Motorists rush to the pump ahead of expected price hikes

8:00 am on 18 September 2019

Motorists have been rushing to petrol pumps ahead of an expected hike in fuel prices in coming days.

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Photo: Photo /123RF

Global oil prices have jumped by 18 percent after drone attacks in Saudi Arabia cut off an estimated 5 percent of global demand.

Local fuel retailers have suggested pump prices here might rise between 5 and 10 cents a litre.

There are 400,000 New Zealanders monitoring fuel prices in their neighbourhoods through the Gaspy app, which shares the cheapest fuel prices by area.

Its developer Mike Newton said he is expecting a flurry of activity when the hike hits, and he was among those rushing to the pumps today.

"I went to fill up about 10am when most people are already at work and the petrol station was chocka with people, there's no discounts running apart from the usual, so that indicated to me that people are expecting a price rise in the very near future and are trying to get in now while it's still cheap."

In coming weeks, Mr Newton advises consumers to shop around for the best petrol price, as some stations may be slower than others to raise prices.

The Commerce Commission's draft fuel market study released last month concluded the lack of an active wholesale fuel market in New Zealand was one of the main reasons consumers are paying more for fuel than they should be.

Its report said more than $10 billion worth of petrol and diesel is bought at petrol stations each year, and there are four companies that import fuel into the country.

Three of those - Z Energy, BP and Mobile - control over 90 percent of the fuel supplied.

Petrol is New Zealand's third-largest import commodity, behind vehicles and parts, and mechanical machinery.

Z Energy chief executive Mike Bennetts said whatever happens in international markets flows through to its prices here.

"Our typical practice is to look at what happens on those international markets for a day or two because sometimes you can get a move up or down that gets reversed the next day.

"We typically take 24-48 hours to see what's happening in markets and then determine what that means for the pump price."

In statements, both BP and Mobil said they will not speculate on future fuel price rises at the pump.

"Our prices are reflective of the barrel price on international markets amongst other influencing factors so it's possible there could be an impact on local prices later this week but we wouldn't want to speculate. We review our BP Connect prices every day so our prices are as competitive as possible," BP said.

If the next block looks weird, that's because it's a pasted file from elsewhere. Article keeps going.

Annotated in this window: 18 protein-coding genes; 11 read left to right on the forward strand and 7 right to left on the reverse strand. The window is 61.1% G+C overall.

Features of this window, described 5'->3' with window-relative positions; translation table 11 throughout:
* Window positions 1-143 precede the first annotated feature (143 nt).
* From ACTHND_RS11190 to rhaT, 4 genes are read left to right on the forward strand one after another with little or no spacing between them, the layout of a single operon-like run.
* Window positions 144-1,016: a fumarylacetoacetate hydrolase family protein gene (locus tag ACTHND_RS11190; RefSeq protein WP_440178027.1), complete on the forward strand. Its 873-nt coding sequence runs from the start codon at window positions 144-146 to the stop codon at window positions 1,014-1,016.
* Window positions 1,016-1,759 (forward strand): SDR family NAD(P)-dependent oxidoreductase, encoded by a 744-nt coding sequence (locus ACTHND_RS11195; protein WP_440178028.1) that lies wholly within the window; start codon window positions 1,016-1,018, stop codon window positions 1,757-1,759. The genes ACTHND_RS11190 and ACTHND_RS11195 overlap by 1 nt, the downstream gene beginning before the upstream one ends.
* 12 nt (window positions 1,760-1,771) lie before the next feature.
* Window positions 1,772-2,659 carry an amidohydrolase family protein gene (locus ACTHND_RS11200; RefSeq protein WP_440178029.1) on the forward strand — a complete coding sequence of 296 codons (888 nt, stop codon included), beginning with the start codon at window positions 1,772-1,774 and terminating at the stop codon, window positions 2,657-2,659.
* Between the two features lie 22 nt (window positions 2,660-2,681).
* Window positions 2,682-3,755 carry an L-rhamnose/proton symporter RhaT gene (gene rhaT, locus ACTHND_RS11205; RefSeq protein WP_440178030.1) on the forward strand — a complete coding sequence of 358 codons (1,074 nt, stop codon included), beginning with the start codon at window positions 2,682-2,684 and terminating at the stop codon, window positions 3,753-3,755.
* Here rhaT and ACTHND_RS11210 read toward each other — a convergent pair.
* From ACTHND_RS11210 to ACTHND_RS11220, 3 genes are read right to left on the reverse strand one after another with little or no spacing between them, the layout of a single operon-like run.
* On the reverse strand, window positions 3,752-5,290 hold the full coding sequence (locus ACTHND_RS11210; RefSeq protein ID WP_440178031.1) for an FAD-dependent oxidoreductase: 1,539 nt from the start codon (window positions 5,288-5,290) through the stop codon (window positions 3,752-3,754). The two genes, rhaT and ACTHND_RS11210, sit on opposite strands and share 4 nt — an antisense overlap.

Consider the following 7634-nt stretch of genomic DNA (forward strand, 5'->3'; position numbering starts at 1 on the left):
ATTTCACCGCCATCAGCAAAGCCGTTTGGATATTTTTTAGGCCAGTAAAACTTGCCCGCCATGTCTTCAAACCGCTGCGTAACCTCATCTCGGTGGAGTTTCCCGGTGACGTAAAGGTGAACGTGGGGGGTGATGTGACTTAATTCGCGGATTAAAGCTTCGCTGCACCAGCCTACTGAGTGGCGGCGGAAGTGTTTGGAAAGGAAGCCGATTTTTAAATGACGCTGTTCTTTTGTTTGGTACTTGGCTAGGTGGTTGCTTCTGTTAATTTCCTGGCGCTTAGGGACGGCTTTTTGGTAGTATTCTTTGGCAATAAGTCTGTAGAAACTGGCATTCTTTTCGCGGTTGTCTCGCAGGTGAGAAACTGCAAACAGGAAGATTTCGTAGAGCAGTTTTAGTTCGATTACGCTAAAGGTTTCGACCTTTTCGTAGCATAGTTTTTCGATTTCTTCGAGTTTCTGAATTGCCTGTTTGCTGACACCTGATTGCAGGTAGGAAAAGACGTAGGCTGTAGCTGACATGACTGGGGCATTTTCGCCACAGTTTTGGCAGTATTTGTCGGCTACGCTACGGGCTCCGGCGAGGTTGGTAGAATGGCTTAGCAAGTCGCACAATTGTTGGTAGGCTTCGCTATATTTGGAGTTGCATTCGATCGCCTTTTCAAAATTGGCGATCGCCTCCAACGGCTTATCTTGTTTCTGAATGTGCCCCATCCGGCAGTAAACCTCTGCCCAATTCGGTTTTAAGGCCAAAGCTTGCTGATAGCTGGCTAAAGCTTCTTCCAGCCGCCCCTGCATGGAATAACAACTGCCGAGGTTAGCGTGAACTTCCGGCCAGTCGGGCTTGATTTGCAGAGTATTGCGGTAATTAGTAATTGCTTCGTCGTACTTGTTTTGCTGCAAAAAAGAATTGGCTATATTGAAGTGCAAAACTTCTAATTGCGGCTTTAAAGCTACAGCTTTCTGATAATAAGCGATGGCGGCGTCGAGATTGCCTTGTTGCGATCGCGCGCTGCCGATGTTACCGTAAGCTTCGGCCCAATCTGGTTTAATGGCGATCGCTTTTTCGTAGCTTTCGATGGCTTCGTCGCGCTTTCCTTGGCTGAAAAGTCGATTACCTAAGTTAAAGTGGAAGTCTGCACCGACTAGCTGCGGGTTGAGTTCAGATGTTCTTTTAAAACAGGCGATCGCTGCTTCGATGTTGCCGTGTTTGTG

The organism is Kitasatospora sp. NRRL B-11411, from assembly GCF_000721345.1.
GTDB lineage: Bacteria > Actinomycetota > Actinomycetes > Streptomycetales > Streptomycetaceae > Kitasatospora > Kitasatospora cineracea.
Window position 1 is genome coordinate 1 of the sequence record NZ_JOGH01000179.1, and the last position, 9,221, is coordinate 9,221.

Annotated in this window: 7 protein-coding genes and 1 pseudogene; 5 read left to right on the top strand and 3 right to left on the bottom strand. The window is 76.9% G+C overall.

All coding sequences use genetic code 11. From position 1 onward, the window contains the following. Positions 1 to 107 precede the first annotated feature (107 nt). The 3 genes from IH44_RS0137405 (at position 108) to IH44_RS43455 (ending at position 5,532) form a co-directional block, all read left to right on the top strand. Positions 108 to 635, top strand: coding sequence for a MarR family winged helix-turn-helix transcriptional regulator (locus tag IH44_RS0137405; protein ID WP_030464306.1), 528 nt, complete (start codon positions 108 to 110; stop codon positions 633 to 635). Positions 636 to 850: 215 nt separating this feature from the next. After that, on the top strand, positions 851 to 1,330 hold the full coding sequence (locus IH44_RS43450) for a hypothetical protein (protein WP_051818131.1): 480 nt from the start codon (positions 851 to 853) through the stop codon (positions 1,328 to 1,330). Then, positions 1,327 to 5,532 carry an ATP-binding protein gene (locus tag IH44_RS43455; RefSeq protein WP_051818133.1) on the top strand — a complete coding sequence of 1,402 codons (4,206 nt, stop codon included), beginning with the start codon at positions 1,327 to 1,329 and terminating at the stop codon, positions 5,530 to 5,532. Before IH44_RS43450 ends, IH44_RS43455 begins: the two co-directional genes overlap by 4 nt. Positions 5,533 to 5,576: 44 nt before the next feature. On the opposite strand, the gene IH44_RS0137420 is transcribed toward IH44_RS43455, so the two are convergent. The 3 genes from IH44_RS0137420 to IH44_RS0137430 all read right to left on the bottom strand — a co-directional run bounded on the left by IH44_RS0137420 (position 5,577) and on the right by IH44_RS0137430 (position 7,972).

Mobil said its retail fuel prices are influenced by a number of factors, including excise duties and taxes, product costs, exchange rates, transportation, retailing costs and local market competition.

"Setting retail prices is thus a balancing act between the immediate effects and influences of the market versus the longer-term outlook for our business. Due to the number of factors involved, Mobil chooses not to speculate on future fuel prices."

Gull imports fuel to Mt Maunganui and its general manager Dave Bodger said it takes less than a week for international fluctuations in fuel prices to reach our shores.

Mr Bodger said Singapore's market price for refined petrol and diesel feeds into the New Zealand market within a week and the exact hike will be known later tonight.

"We're not going to be moving our prices if we can avoid it this week. The first indicator will be at 8.30 tonight when that Singapore market closes but round figures rule of thumb is every dollar a barrel that it goes up in price that's a cent per litre at the pumps in New Zealand."

Meanwhile, the Commerce Commission said it does not monitor prices in the retail fuel sector and "it is a question for each fuel company as to how it responds to changes affecting its pricing".

Economist Shamubeel Eaqub said rising fuel prices will have a huge effect on consumers, and is an added pressure during an economic slowdown.

"Fuel prices are very much in the spotlight I think the market study has put a lot of focus on oil prices and people are very sensitive to it," Mr Eaqub said.

"It's such a regular and expensive cost for everybody so as prices increase we tend to see quite a lot of reaction in the way that people behave on what else they spend their money on but also how much they drive and how cautious they are."

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